Many will say that this is a remarkable stroke of evolutionary genius that this plant has.

What to Do When Plants Bolt?

what does bolting mean in gardening plant bolting

Credits; Forest & Kim Starr [CC BY 3.0 us (https://creativecommons.org/licenses/by/3.0/us/deed.en)]

As a gardener, at some point, you might have experienced bolting in your plants.

Well, I must say that it can very frustrating when your crops grow faster than expected then flower and produce seeds even before they are ready for harvesting.

Although this is a condition that’s more common with vegetables such as lettuce and spinach, it also occurs with flowers.

However, all hope is not lost. You still might be lucky enough to salvage some few leaves that you can mix in salads.

For the root vegetables, you can chop them and maybe use them in stews. But that’s not all.

You can also use the bolted vegetables as a boon for pollinators such as bees.

This will not only be a feast for the bees but also an added advantage to the floriferous touch of beauty in your garden.

Besides that, there are a few techniques that you can use to keep your plants producing over a longer period of time.

That being the case, here are some strategies that will keep your vegetable garden going throughout the year.

10 Tips on How to Prevent Bolting

1, Make sure you plant the seedlings when the weather is cool.
2. Pay attention to the sunlight hours the plants need. Also, be sure to shade them during some hours of the day in order to reduce overexposure to sunlight that might lead to bolting in the end.
3. As the weather warms up, be sure to give shade to the early bolting plants. You can do so by planting these crops among other taller crops that are growing at the same time.
4. Make sure you plant the seeds at the correct spacing. Plant only seeds that you have room for and leave the rest for later.
5. Ensure that you add mulch to any vegetables or herbs that are heat sensitive.
6. Make sure you water up to the plants when the weather is hot as moist soil stays cool throughout the day.
7. Always harvest your plants early in order to stimulate the plants to replace the harvested parts.
8. Consider planting slow bolting seeds that can withstand high temperatures without an issue.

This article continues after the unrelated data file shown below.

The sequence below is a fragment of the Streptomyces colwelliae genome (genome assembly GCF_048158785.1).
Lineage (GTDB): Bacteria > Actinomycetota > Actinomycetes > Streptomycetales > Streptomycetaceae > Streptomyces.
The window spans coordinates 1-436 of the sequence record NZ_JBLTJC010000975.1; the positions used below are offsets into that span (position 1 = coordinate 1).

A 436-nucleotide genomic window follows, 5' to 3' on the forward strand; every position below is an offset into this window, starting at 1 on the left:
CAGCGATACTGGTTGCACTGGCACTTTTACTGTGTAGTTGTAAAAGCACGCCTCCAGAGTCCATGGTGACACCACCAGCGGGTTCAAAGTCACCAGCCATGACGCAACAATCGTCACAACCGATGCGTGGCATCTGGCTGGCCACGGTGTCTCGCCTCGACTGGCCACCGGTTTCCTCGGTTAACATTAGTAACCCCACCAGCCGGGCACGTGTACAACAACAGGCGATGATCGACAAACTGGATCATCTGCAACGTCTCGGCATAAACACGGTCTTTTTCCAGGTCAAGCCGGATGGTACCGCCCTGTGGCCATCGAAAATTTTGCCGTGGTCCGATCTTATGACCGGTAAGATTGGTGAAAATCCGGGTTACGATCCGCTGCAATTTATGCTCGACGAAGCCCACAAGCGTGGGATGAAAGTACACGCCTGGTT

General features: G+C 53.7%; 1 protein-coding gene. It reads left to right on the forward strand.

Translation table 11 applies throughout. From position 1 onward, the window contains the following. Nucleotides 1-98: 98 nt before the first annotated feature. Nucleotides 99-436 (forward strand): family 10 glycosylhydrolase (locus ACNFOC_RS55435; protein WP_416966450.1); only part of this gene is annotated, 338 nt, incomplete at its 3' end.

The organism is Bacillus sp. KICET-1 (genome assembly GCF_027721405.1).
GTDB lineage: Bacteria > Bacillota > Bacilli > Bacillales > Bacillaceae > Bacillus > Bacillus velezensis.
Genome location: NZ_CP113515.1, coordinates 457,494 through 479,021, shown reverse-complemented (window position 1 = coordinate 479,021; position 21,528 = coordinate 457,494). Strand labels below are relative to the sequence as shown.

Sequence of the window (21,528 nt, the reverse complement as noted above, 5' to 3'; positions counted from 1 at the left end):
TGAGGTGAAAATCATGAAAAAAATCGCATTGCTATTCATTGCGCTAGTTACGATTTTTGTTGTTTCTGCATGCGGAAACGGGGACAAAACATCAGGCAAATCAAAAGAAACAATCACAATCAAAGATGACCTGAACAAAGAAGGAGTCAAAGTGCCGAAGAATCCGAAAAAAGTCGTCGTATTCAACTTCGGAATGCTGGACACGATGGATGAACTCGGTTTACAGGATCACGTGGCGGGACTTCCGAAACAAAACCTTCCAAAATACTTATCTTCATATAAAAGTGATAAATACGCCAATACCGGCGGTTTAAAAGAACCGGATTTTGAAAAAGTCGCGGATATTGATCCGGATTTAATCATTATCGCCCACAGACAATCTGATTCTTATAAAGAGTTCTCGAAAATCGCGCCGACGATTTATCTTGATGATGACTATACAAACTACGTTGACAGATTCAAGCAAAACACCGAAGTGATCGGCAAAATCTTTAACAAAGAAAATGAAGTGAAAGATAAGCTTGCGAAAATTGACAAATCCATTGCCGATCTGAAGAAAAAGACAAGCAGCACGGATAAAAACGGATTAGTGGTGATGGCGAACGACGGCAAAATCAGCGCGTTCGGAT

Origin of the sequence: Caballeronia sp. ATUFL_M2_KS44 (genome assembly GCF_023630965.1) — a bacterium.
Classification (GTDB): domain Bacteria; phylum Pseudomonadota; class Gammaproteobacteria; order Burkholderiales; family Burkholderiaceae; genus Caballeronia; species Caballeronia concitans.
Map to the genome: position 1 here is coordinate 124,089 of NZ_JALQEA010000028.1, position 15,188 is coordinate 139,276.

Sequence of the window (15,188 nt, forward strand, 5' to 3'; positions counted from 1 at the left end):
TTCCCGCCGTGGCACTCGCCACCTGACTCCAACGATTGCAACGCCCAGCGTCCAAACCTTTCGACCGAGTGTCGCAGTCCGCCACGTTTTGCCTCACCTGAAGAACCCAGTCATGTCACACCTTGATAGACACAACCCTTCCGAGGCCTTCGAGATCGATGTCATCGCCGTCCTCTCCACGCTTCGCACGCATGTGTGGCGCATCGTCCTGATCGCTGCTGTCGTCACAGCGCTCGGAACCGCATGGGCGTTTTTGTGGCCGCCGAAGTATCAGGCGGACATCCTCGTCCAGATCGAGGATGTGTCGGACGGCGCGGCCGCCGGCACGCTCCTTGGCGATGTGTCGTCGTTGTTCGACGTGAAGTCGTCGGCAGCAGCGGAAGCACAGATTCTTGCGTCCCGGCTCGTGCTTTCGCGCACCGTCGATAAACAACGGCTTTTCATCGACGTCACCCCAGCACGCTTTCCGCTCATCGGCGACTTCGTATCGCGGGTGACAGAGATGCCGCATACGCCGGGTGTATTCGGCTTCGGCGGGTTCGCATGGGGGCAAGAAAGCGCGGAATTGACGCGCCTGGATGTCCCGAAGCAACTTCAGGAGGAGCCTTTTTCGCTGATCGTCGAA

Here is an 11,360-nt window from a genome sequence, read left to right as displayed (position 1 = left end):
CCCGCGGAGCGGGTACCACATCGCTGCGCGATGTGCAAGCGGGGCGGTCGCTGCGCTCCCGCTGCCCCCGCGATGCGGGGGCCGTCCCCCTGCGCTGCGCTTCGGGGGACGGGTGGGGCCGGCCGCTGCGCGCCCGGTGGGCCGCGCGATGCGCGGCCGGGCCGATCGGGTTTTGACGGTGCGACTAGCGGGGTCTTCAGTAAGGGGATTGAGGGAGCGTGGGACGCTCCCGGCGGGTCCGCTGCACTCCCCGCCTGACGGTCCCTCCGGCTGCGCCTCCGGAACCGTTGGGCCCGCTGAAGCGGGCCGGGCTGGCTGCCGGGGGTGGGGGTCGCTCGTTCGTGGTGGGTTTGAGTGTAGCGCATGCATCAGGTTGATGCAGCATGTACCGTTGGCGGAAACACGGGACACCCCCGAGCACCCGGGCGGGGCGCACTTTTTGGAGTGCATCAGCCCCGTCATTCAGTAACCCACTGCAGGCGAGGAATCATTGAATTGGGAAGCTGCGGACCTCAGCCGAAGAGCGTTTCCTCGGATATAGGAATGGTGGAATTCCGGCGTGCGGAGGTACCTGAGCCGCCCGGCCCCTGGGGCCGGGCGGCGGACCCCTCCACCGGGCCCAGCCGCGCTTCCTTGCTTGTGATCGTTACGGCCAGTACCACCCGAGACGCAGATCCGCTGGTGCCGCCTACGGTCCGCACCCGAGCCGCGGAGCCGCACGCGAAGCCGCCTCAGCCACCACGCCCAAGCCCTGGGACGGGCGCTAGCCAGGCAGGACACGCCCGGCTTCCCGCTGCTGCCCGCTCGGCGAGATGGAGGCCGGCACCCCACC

9. Use the correct fertilizers for your plants.
10. Also, you can try harvesting the flowers and using them in your stir-fries and salads.

Related Questions

Which hormone is responsible for bolting?

Bolting is induced by hormones that belong to the gibberellin family.

However, in other cases, it could also be induced by external factors such as water stress, the growth cycle of the plant, temperature and lack of minerals.

Can you eat a Bolted plant?

Once the entire bolting process is complete, the plant is normally inedible.

The plant focus will be primarily to produce seeds.

Therefore, the rest of the plant tends to be tough and woody.

This will essentially make the plant tasteless.

If you are able to catch the plants in its early form of bolting, you will be able to temporarily reverse the process.

However, in some plants such as broccoli, this step will only give you extra time to harvest before the plant becomes inedible.

What do I do with bolted spinach or lettuce?

If you are able to identify the problem early enough, you can easily prevent the plant from bolting.

However, if it’s too late, then you have a couple of options.

You can essentially uproot the plant and replace it with a warm-season plant.

Or you can plant new spinach or lettuce once the hot season is over. Another great option is that you can let the plant to flower and enjoy the blooms. Hope this helps with what does the term bolt mean in gardening! Happy Gardening!

One Comment

  1. Thank you for explaining the bolting process. I’ve just received my first catalog from the Seed Exchange and so many of the lettuce varieties said they were slow-to-bolt. I had no idea what that meant!